When these three doctors, the team that keeps me alive, showed such alarm, I decided to investigate eating disorders myself.


“Open Dialogue” ~ Treating Psychosis in Finland, Part 1…

Wednesday, April 13th, 2011

Yesterday, in my Leadership in Society class, the second last class of the term, my students discussed change.

Our discussion was based on an assignment I had given them. A written assignment. But their real ideas and feelings tend to come out in live conversation. When they engage.

Disatisfaction with the status quo…

They’re pretty unhappy at the campus where I teach. It’s small. Formerly an insurance building. Never meant to be a college campus.

That’s what they want to change. Transform it. Give it some spirit. Some sense of community. They have no place, other than a cavernous cafeteria in the basement, to gather in the flesh. Together. Face to Face. Not just online.


More on “Emotional Health,” Part Two…

Wednesday, March 23rd, 2011

Musing  a bit on madness…

Actually, the words “mad” and “madness” are quite commonly and innocently used in England.

Just here, in North America, there’s an aversion to it.

It’s time we reclaimed them, as gays and blacks have reclaimed the words that accurately describe them.

Frankly, I love the term. I love the fact that all of Shakespeare’s “fools” and “jesters” ~ often considered “mad” ~ were the only characters in his canon to speak the truth.

“Manic Depression” was changed to Bipolar Disorder by psychiatrists ~ to soften the sting out of this ancient and more accurate descriptive term.

Bipolar is a ridiculous and meaningless term…

What does it really mean? It doesn’t change the reality of living with severe, sometimes profound mood swings.

There are so many problems with the term “mental”, including a “them and us” attitude that will prevent progress in changing the perceptions of people about those of us who happen to live with emotional health issues, including mental health issues and addictions.

And who doesn’t?

Language matters. It’s powerful and political. And I don’t like political correctness. I like honesty.


More on “Emotional Health” ~ Part One…

Wednesday, March 23rd, 2011

A reader, who is very upset with my use of the term “emotional health,” wants to stop reading this blog and leave our community here at Coming Out Crazy.

I see “emotions” and “moods” as synonymous…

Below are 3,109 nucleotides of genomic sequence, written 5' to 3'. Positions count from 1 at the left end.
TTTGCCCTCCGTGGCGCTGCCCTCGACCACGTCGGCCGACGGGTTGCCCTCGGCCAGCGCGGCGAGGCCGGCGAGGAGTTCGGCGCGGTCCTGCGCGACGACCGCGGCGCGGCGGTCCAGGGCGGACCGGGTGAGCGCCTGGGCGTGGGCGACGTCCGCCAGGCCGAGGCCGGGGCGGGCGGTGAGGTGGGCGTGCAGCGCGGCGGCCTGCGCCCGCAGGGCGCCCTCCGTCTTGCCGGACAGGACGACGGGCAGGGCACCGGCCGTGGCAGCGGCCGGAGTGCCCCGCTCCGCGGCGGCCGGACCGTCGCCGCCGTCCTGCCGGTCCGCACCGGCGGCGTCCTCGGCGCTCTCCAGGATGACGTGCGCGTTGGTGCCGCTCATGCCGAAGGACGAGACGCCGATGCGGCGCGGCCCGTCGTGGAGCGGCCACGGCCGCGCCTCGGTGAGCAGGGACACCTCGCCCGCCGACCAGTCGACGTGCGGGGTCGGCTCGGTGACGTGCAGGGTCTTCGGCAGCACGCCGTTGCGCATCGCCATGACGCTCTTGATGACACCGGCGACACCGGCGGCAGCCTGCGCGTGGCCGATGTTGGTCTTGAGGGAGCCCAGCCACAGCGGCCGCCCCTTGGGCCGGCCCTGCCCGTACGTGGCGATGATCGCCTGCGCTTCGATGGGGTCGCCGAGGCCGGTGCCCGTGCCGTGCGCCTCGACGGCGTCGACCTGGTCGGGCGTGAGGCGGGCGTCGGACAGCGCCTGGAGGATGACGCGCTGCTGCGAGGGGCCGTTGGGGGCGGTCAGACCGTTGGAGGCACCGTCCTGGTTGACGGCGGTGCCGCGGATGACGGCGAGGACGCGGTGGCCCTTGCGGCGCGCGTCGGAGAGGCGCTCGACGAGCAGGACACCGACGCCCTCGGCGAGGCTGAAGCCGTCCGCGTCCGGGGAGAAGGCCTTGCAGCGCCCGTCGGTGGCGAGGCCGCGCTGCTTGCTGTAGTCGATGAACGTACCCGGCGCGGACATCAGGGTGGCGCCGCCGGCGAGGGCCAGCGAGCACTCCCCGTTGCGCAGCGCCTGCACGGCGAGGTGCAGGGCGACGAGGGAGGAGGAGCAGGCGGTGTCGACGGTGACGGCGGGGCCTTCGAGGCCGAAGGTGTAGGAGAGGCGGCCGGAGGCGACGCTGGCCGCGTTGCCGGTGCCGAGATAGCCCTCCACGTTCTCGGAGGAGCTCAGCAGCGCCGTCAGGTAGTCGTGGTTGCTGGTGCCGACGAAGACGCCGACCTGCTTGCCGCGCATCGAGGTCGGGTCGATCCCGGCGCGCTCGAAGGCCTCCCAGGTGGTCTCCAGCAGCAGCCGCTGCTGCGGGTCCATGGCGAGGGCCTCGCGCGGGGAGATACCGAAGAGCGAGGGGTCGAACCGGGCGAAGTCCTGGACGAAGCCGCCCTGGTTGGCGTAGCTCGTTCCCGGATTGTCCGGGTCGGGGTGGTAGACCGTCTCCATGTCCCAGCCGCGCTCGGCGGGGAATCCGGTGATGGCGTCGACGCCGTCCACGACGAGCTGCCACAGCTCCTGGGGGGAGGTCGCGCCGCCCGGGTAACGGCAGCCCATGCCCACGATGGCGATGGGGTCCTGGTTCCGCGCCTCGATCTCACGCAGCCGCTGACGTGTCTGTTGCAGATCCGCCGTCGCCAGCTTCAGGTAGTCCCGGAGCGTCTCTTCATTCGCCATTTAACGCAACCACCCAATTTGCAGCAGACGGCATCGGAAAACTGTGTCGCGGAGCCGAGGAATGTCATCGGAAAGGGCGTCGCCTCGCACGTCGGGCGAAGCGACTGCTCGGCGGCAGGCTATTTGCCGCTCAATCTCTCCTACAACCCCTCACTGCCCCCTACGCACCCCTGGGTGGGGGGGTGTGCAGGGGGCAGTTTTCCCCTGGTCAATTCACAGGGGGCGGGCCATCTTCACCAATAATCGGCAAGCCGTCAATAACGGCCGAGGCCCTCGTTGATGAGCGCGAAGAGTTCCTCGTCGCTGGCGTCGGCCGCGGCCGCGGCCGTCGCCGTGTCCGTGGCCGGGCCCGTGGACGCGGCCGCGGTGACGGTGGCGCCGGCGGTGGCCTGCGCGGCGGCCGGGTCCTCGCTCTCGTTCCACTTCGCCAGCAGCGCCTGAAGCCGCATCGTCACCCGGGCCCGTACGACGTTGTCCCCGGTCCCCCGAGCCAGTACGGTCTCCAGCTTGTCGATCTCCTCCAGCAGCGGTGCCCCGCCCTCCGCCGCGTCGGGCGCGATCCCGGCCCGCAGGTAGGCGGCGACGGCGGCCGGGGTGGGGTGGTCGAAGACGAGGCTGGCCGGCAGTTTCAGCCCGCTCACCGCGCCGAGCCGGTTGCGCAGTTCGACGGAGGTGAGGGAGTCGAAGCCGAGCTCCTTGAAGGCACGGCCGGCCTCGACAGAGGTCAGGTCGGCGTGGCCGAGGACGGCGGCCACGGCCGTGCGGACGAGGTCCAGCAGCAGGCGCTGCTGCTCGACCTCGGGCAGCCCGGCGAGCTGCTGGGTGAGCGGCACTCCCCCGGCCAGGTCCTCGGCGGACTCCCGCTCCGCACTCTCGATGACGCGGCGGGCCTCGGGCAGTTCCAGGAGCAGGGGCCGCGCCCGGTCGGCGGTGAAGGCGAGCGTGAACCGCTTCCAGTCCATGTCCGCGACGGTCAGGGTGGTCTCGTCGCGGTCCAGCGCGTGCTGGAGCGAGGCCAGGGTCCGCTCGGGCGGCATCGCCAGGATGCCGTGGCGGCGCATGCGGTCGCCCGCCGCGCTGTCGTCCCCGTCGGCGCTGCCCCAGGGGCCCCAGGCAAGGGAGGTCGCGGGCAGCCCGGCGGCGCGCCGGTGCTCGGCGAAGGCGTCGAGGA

That’s where we differ. I am not my diagnosis. That the first thing. I am me. My mood disorder is unlike anyone else’s, despite a similar label. Oh, how I detest labels, but “emotional” is no label. It’s a reality of life. We all have emotions.

I wish we could sit down and discuss this…

But that isn’t going to happen because of our differences, which can be opportunities for learning. Personal growth, I think, evolves when two people can work through a problem and begin to understand each others differing opinions and perceptions.

Honestly, I interpret the word “emotional health” as a benign and inclusive term encompassing a whole health hemisphere ~ the other being “physical health” ~ and together, you have the totality of health. Mind and body, soul and spirit.

I don’t see “mental health” issues as disorders or illnesses or diseases…


The Gut Issue…

Wednesday, February 2nd, 2011

So, on Monday, whilst sitting in Dr. Bob’s office, I was feeling utterly overwhelmed.

I have this harassing disconnect between what I know versus what I feel...

We were therapeutically jousting…

I did not win.

When I left after 60 minutes (which he always gives me, sometimes more) I felt battered and bruised. Beaten.

Not the way I usually feel when I leave his office. Lighter. Freer. Buoyant. Hopeful.


It’s Time for a New Model…

Tuesday, February 1st, 2011

sisterschoice.typepad.comWhen I was a kid, a long time ago, long before I learned about feminism, pre-Betty Friedan, I remember my father joking with my mother.

Though on reflection, I don’t think his joke was very funny.

My father would say to my mother, in jest, because I know he adored her, “Maybe it’s time I traded you in for a new model.”

Sometimes I wish I could trade myself in for a new model…

That’s not a put-down, but given that right now in my psychotherapy with Dr. Bob I’m struggling with a few very old records that won’t stop playing ~ that I cannot break ~ and I’m increasingly upset and disoriented by the values and dynamics of the medical model when it comes to emotional and mental health, I’m thinking it’s time for a new model. A new belief system. A new hybrid, perhaps…